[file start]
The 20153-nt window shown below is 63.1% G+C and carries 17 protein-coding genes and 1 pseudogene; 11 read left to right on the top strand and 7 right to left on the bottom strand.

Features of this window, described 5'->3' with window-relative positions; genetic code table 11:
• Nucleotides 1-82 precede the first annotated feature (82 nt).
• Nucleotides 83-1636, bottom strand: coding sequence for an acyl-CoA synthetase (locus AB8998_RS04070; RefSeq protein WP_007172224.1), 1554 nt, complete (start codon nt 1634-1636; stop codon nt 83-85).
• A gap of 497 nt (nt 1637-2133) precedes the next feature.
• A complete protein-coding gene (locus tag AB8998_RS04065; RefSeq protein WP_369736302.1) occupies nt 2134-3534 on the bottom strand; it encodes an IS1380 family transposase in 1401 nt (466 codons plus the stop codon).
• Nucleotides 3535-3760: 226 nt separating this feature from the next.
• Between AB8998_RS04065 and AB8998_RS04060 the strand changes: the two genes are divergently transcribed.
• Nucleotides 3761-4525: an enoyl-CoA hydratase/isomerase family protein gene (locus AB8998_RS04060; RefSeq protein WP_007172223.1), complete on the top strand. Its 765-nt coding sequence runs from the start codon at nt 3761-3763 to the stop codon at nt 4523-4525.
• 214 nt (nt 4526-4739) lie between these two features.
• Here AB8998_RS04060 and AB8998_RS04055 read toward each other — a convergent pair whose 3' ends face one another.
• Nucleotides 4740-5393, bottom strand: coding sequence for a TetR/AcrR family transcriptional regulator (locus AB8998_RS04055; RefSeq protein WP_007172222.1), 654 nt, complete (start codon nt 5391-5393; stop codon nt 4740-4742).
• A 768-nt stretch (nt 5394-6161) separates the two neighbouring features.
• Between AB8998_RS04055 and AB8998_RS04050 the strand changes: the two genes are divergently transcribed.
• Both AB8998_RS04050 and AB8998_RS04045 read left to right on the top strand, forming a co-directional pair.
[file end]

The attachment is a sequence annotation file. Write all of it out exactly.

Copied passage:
The 20153-nt window shown below is 63.1% G+C and carries 17 protein-coding genes and 1 pseudogene; 11 read left to right on the top strand and 7 right to left on the bottom strand.

Features of this window, described 5'->3' with window-relative positions; genetic code table 11:
• Nucleotides 1-82 precede the first annotated feature (82 nt).
• Nucleotides 83-1636, bottom strand: coding sequence for an acyl-CoA synthetase (locus AB8998_RS04070; RefSeq protein WP_007172224.1), 1554 nt, complete (start codon nt 1634-1636; stop codon nt 83-85).
• A gap of 497 nt (nt 1637-2133) precedes the next feature.
• A complete protein-coding gene (locus tag AB8998_RS04065; RefSeq protein WP_369736302.1) occupies nt 2134-3534 on the bottom strand; it encodes an IS1380 family transposase in 1401 nt (466 codons plus the stop codon).
• Nucleotides 3535-3760: 226 nt separating this feature from the next.
• Between AB8998_RS04065 and AB8998_RS04060 the strand changes: the two genes are divergently transcribed.
• Nucleotides 3761-4525: an enoyl-CoA hydratase/isomerase family protein gene (locus AB8998_RS04060; RefSeq protein WP_007172223.1), complete on the top strand. Its 765-nt coding sequence runs from the start codon at nt 3761-3763 to the stop codon at nt 4523-4525.
• 214 nt (nt 4526-4739) lie between these two features.
• Here AB8998_RS04060 and AB8998_RS04055 read toward each other — a convergent pair whose 3' ends face one another.
• Nucleotides 4740-5393, bottom strand: coding sequence for a TetR/AcrR family transcriptional regulator (locus AB8998_RS04055; RefSeq protein WP_007172222.1), 654 nt, complete (start codon nt 5391-5393; stop codon nt 4740-4742).
• A 768-nt stretch (nt 5394-6161) separates the two neighbouring features.
• Between AB8998_RS04055 and AB8998_RS04050 the strand changes: the two genes are divergently transcribed.
• Both AB8998_RS04050 and AB8998_RS04045 read left to right on the top strand, forming a co-directional pair.